Senate Version of ACHA a Step in the Wrong Direction apa style guide movie titles follow hero's journey creative writing assignment go about cricket essay italian mafia terms glossary of grammar terms prednisolone acetate ophthalmic suspension cats steps to writing a persuasive essay morris chestnut cialis definitions in research papers how to source link watch source link see cialis spray onde comprar no brasil kerja obat viagra essay on why i am acheter cialis meilleur prix breakdown in communication due to agd essay levitra sewaren essay on listening communication If you’ve ever wondered why Americans hold the President and Congress in low regard, the health care reform legislation currently careening through the halls of Congress provides an answer. On Thursday Senate Republicans revealed their version of Affordable Care Act repeal-and-replace legislation. After working weeks in secrecy, this is what they came up with? It would be embarrassing if it wasn’t so sad.

The Senate Republican health care reform bill, officially entitled the Better Care Reconciliation Act or “BCRA,” is long and I haven’t read it all yet. But it’s clear from those who have that it:

  1. makes changes to the Obamacare health insurance exchanges.
  2. reshapes Medicaid.
  3. substantially reduces taxes, especially for the wealthy.

And it does all this in a manner that, depending on your ideology and level of cynicism, can be described as incompetent, mean, inept, savvy, inadequate, or malpractice. It makes one wonder why Senate Majority Leader Mitch McConnell insisted the bill be drafted in secret. At least if provisions had been debated in public we would have had a chance to get used to some of this foolishness. Seeing it all at once as a cornucopia of bad policy, however, only makes its flaws more prominent.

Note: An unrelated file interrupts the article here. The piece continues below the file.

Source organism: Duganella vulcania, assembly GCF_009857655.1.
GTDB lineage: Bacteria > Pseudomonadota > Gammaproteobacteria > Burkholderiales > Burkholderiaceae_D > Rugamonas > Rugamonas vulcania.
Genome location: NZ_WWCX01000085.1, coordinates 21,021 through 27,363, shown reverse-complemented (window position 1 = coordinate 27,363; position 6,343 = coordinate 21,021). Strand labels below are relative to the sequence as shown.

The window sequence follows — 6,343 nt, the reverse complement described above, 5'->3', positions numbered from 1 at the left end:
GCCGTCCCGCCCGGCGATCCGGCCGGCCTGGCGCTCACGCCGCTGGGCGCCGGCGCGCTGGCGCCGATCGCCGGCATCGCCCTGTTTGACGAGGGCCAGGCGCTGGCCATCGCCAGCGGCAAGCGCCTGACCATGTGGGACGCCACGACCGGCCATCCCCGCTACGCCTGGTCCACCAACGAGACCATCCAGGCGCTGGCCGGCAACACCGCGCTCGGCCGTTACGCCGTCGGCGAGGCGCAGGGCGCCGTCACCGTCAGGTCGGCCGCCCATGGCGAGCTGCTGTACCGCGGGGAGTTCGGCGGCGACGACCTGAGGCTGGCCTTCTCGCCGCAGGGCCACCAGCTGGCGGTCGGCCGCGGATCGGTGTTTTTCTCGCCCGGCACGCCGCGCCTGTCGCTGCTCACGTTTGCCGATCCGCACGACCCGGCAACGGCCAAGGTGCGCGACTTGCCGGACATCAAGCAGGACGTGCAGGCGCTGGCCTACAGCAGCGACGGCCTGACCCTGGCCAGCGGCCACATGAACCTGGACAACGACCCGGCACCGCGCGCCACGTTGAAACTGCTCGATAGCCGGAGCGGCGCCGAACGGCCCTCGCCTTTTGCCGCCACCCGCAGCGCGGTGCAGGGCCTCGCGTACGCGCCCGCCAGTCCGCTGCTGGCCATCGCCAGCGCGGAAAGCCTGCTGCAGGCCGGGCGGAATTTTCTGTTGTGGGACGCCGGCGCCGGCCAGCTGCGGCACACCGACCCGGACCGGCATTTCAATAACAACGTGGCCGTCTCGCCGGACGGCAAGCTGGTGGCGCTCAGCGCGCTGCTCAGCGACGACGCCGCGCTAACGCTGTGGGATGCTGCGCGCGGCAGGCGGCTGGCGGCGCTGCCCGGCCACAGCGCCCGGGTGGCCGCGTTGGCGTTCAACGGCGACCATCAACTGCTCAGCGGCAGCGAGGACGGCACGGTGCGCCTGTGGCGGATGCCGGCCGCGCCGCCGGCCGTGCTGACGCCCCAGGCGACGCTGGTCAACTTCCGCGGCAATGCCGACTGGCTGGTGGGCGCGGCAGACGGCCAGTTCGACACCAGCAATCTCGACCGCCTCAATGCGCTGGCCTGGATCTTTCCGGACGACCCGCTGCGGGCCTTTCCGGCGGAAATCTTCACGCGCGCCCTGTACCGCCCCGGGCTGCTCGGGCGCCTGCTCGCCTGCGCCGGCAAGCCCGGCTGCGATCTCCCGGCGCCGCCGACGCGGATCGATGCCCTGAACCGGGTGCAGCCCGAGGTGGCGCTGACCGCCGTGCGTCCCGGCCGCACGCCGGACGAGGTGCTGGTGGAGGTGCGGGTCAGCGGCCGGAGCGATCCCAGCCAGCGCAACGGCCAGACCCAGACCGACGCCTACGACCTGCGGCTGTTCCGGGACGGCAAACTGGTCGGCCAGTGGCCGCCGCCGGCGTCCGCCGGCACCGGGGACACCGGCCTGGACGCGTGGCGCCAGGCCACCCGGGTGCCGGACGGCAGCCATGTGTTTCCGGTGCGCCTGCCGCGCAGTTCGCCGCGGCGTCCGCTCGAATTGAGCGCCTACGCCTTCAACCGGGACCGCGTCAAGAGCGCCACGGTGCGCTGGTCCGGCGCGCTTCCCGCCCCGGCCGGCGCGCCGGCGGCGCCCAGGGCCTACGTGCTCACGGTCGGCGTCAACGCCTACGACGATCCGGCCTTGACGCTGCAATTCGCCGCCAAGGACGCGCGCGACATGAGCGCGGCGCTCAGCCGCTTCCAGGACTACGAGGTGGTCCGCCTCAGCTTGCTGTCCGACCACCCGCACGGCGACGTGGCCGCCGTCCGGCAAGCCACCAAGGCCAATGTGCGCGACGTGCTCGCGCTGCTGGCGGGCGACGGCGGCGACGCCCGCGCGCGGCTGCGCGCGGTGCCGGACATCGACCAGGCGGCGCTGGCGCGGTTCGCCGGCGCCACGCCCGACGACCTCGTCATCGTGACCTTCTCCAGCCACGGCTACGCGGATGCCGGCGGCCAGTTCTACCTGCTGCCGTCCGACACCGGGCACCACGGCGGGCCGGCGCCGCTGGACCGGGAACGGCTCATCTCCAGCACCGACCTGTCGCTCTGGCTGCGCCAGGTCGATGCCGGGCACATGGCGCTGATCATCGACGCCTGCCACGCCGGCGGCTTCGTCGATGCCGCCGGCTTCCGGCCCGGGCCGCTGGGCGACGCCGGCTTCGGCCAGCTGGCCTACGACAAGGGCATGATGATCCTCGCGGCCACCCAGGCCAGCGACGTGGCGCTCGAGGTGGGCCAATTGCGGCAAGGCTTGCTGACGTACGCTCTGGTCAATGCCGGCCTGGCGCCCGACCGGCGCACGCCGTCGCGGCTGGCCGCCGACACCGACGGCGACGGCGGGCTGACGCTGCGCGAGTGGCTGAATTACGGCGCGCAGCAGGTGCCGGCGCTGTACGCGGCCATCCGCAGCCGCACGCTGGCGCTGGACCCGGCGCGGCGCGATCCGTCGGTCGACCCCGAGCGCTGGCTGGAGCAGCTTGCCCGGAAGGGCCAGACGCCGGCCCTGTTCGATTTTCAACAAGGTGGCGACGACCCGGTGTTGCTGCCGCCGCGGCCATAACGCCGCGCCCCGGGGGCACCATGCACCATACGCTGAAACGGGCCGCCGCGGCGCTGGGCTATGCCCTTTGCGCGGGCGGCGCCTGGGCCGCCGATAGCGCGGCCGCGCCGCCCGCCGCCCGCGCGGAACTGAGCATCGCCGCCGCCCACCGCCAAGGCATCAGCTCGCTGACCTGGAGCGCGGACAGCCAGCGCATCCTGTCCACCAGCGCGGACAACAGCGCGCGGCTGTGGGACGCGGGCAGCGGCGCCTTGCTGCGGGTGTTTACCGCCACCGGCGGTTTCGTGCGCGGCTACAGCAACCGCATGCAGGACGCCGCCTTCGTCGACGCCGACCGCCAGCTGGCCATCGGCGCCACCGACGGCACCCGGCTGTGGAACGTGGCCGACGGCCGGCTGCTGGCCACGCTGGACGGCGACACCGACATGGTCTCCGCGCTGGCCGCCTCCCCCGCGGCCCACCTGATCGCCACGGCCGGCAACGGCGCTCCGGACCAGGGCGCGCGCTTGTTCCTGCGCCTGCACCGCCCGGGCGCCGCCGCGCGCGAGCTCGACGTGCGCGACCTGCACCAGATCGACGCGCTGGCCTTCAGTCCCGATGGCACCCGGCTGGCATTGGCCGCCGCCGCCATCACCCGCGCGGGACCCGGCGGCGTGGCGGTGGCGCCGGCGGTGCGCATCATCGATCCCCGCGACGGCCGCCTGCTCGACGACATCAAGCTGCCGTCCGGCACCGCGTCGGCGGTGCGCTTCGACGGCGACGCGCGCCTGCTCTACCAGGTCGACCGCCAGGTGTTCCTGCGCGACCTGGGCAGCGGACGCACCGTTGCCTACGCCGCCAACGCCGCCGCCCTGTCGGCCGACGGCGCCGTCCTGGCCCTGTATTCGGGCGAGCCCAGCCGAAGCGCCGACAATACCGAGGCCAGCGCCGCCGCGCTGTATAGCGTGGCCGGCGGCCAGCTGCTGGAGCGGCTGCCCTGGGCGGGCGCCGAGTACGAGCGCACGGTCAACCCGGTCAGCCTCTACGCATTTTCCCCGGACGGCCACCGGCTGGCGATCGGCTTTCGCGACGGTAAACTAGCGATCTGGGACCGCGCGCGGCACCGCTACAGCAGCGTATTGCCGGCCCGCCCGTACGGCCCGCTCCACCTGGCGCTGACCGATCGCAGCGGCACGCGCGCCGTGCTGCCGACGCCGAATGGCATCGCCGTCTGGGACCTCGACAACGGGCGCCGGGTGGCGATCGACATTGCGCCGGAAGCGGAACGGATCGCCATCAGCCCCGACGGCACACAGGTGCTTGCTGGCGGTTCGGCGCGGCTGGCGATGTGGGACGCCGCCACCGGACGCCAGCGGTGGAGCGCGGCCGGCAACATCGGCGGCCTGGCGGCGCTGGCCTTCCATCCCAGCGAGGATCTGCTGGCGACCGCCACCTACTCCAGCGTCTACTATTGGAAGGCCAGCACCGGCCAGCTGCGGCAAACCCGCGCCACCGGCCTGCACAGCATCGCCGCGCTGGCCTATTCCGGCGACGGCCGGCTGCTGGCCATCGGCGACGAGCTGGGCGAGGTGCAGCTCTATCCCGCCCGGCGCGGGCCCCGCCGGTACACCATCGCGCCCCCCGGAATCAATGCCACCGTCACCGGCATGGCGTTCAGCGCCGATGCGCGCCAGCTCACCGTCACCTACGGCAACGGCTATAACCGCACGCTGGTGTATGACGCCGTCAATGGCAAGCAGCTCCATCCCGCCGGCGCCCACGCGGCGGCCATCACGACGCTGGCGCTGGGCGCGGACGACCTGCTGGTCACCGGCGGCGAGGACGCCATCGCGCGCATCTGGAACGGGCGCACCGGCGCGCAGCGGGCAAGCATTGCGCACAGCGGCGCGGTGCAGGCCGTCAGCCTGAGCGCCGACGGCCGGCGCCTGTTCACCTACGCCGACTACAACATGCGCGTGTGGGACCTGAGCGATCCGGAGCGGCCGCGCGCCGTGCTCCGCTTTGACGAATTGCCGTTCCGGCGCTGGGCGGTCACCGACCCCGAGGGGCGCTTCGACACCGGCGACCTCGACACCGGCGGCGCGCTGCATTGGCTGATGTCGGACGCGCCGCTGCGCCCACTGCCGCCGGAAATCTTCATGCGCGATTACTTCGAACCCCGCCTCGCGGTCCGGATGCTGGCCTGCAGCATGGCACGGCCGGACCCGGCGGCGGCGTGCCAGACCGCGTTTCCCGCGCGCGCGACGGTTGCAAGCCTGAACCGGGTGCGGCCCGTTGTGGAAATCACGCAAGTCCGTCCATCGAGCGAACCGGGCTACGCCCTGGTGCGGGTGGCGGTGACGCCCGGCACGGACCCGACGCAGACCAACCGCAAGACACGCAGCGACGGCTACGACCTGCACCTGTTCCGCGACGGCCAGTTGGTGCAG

Why am I so disappointed with the BCRA? ? Why do I believe it will result in Congress (and, due to his support of the legislation, President Donald Trump) to fall further in the public’s regard. First, because meaningful, substantive health care reform is sorely needed. We need to address the ACA’s many shortcomings. We need to address the cost of medical care. We need to create a stable insurance market. There’s a lot that could — and should — be done.

Instead we get proposals that common sense makes clear are dangerous and unworkable. Consider:Republicans repeatedly claim their goal is to lower health insurance premiums. Yet a key provision of the BCRA does away with requiring consumers to buy health insurance coverage (an “individual mandate”), but still insists carriers issue coverage to all applicants regardless of their health conditions (what’s called “guarantee issue”). This out-of-balance approach guarantees the individual market will enter a death spiral in which coverage becomes increasingly affordable and, soon, unavailable.

Back in November, when I first wrote about what health care reform might look like under President Trump, I imagined what would happen if Republicans eliminate the individual mandate but kept guarantee issue of coverage. “Under this situation, few consumers — especially young, healthy consumers — will likely obtain coverage until they get sick or injured. This adverse selection would be cataclysmic and few, if any carriers, would want to participate in such a market. After all, insurers are in the business of spreading risk across a broad population. Guarantee issue without an obligation to buy coverage guarantees a concentration of risk across a narrow population.”

The title of that post was “Republican Health Care Reform: Destruction or Refinement?” Looks like Destruction is in the lead.

Or take the political gamesmanship at play. Many Republicans are expressing concerns regarding the bill in its current form. Some of these appear orchestrated. Senator McConnell will allow them to make certain amendments to the BCRA and add a few billions dollars more in spending to address a worthy cause. These current critics will then find the bill improved sufficiently to earn their vote — and make them look like tough negotiators. There’s nothing inherently wrong with this Kabuki dance, but it does make one skeptical of the process.